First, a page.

Taiko drumming has been a part of Japanese culture for centuries. It was typically relegated to stage plays until the 1950s, when a jazz musician developed an ensemble style of drumming called kumi-daiko, which became a long-standing hobby for over a million people in Japan. However, the drums can be very large and very loud. To help drummers practice at home, electronic instrument company Roland partnered with Kodo, an acclaimed taiko performing arts group. The resulting TAIKO-1 lets you play in near silence, and helps you perfect your rhythm with built-in practice modules and accompaniments.
The TAIKO-1 uses a mesh surface rather than hard rubber to recreate the flexible feel of a drum's skin without the loud noises. Each side of the drum has two zones that trigger different sounds -- the center produces deep staccato hits while the edges create long, higher-pitched notes. And as with most electronic drums, the velocity of a hit determines the volume and pitch of the resulting sound. A sample library of traditional taiko drums comes with the TAIKO-1, but you can add your own lossless audio samples, too. The drum will help you tighten up your rhythm with plenty of on-board backing accompaniments and timing practice tracks.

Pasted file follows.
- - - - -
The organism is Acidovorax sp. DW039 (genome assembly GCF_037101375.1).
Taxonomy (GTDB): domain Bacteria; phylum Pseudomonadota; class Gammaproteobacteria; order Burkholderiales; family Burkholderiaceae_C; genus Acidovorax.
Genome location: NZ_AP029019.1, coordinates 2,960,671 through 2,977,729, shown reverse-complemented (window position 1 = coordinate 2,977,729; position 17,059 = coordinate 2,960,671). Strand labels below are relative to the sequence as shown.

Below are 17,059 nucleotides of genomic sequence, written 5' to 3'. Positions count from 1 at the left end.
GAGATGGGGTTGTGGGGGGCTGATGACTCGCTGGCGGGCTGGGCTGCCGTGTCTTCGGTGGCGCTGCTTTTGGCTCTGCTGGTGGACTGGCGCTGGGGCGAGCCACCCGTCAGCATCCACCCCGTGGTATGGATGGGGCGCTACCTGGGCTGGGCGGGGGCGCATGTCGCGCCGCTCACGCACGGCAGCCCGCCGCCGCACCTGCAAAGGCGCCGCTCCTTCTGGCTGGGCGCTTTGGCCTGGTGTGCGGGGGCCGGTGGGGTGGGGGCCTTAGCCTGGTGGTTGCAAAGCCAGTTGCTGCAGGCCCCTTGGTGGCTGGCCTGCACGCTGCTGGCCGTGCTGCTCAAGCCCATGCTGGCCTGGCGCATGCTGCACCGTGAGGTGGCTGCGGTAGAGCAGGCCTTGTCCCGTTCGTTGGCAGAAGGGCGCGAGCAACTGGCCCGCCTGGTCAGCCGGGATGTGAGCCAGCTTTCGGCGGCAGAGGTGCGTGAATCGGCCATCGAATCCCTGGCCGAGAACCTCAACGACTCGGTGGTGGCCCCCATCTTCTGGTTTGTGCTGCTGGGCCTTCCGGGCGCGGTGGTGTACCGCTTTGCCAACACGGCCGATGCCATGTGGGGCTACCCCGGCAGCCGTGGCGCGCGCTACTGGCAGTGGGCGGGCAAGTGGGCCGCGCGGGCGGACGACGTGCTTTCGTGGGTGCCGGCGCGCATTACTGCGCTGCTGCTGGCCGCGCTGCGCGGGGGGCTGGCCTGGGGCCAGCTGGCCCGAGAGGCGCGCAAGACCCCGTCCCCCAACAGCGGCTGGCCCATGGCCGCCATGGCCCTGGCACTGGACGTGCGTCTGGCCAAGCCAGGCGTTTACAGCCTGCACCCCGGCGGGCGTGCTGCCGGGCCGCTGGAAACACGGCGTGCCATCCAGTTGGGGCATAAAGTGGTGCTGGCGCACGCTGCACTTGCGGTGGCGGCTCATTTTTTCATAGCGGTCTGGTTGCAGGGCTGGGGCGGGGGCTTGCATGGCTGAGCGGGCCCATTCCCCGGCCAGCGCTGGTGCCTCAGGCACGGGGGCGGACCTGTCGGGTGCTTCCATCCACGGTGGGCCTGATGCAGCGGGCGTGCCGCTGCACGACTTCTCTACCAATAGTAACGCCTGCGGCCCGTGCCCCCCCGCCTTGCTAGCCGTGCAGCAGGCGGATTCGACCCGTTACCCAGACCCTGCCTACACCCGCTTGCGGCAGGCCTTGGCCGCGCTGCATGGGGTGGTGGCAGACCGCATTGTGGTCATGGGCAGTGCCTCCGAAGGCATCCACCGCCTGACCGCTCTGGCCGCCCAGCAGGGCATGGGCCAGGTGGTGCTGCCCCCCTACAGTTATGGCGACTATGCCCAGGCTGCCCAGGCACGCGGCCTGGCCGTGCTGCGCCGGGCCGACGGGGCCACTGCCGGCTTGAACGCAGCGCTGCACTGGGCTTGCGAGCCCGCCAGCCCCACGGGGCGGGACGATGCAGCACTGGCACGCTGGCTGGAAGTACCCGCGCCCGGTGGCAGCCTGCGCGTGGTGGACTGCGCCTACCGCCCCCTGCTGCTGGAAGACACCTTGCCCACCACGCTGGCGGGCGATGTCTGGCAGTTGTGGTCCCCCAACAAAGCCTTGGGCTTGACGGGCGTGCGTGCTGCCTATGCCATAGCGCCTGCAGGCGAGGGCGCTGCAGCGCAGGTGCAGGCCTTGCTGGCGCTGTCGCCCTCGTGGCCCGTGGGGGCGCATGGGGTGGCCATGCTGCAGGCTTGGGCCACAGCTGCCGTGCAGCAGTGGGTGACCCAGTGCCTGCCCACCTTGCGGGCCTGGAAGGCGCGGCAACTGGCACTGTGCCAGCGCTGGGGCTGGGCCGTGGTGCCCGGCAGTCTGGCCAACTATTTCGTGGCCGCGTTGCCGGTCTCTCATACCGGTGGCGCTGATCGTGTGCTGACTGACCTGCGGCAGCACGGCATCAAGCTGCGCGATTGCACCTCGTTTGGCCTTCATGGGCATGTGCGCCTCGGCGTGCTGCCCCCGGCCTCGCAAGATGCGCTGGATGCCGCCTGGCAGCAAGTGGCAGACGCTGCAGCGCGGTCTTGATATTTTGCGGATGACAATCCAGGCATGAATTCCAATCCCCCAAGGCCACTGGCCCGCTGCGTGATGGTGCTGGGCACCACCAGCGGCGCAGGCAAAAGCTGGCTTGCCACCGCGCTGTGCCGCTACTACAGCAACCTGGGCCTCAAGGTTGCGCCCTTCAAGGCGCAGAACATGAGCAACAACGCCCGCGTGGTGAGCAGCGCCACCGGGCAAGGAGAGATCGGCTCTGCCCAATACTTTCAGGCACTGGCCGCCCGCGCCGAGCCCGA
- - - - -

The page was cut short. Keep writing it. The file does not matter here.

The TAIKO-1 will be out in July and will cost $1,500. That sounds like a lot, but a traditional taiko drum of the same size and style -- even when made and shipped from within the US -- can cost more than double that. For those who don't play taiko, the instrument could seem like a one-trick-pony. But for enthusiasts, this digital version of the traditional instrument is probably an exciting proposition.